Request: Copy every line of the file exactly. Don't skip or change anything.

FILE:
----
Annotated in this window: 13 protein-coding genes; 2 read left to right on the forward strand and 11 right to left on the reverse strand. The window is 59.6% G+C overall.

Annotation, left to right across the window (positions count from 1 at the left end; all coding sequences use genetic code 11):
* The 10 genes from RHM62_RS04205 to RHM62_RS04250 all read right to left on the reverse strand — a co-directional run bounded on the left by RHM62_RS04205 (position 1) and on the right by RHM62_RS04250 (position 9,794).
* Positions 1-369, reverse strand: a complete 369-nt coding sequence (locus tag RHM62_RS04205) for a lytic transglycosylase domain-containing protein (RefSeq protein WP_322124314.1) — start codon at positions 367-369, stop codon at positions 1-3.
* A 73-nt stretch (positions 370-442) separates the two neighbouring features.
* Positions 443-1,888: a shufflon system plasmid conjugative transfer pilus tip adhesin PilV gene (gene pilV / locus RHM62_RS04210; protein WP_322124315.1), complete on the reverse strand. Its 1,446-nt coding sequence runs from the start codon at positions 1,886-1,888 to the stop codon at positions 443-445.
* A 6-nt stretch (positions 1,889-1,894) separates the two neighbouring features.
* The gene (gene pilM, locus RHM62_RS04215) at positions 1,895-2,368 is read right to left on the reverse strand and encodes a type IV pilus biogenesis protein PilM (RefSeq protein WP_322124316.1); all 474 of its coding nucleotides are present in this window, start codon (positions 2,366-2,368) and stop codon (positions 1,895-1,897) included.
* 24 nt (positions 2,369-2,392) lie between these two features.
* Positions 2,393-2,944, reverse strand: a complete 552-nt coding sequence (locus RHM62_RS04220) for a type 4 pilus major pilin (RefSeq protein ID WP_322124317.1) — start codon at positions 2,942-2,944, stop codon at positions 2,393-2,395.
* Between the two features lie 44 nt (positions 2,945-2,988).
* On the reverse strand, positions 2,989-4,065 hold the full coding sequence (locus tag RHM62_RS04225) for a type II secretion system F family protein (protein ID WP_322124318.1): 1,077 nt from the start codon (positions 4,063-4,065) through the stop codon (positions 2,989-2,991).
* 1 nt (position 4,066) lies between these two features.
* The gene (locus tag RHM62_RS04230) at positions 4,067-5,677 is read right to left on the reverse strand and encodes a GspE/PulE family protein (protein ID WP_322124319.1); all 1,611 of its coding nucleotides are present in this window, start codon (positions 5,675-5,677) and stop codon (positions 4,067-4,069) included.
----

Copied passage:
Annotated in this window: 13 protein-coding genes; 2 read left to right on the forward strand and 11 right to left on the reverse strand. The window is 59.6% G+C overall.

Annotation, left to right across the window (positions count from 1 at the left end; all coding sequences use genetic code 11):
* The 10 genes from RHM62_RS04205 to RHM62_RS04250 all read right to left on the reverse strand — a co-directional run bounded on the left by RHM62_RS04205 (position 1) and on the right by RHM62_RS04250 (position 9,794).
* Positions 1-369, reverse strand: a complete 369-nt coding sequence (locus tag RHM62_RS04205) for a lytic transglycosylase domain-containing protein (RefSeq protein WP_322124314.1) — start codon at positions 367-369, stop codon at positions 1-3.
* A 73-nt stretch (positions 370-442) separates the two neighbouring features.
* Positions 443-1,888: a shufflon system plasmid conjugative transfer pilus tip adhesin PilV gene (gene pilV / locus RHM62_RS04210; protein WP_322124315.1), complete on the reverse strand. Its 1,446-nt coding sequence runs from the start codon at positions 1,886-1,888 to the stop codon at positions 443-445.
* A 6-nt stretch (positions 1,889-1,894) separates the two neighbouring features.
* The gene (gene pilM, locus RHM62_RS04215) at positions 1,895-2,368 is read right to left on the reverse strand and encodes a type IV pilus biogenesis protein PilM (RefSeq protein WP_322124316.1); all 474 of its coding nucleotides are present in this window, start codon (positions 2,366-2,368) and stop codon (positions 1,895-1,897) included.
* 24 nt (positions 2,369-2,392) lie between these two features.
* Positions 2,393-2,944, reverse strand: a complete 552-nt coding sequence (locus RHM62_RS04220) for a type 4 pilus major pilin (RefSeq protein ID WP_322124317.1) — start codon at positions 2,942-2,944, stop codon at positions 2,393-2,395.
* Between the two features lie 44 nt (positions 2,945-2,988).
* On the reverse strand, positions 2,989-4,065 hold the full coding sequence (locus tag RHM62_RS04225) for a type II secretion system F family protein (protein ID WP_322124318.1): 1,077 nt from the start codon (positions 4,063-4,065) through the stop codon (positions 2,989-2,991).
* 1 nt (position 4,066) lies between these two features.
* The gene (locus tag RHM62_RS04230) at positions 4,067-5,677 is read right to left on the reverse strand and encodes a GspE/PulE family protein (protein ID WP_322124319.1); all 1,611 of its coding nucleotides are present in this window, start codon (positions 5,675-5,677) and stop codon (positions 4,067-4,069) included.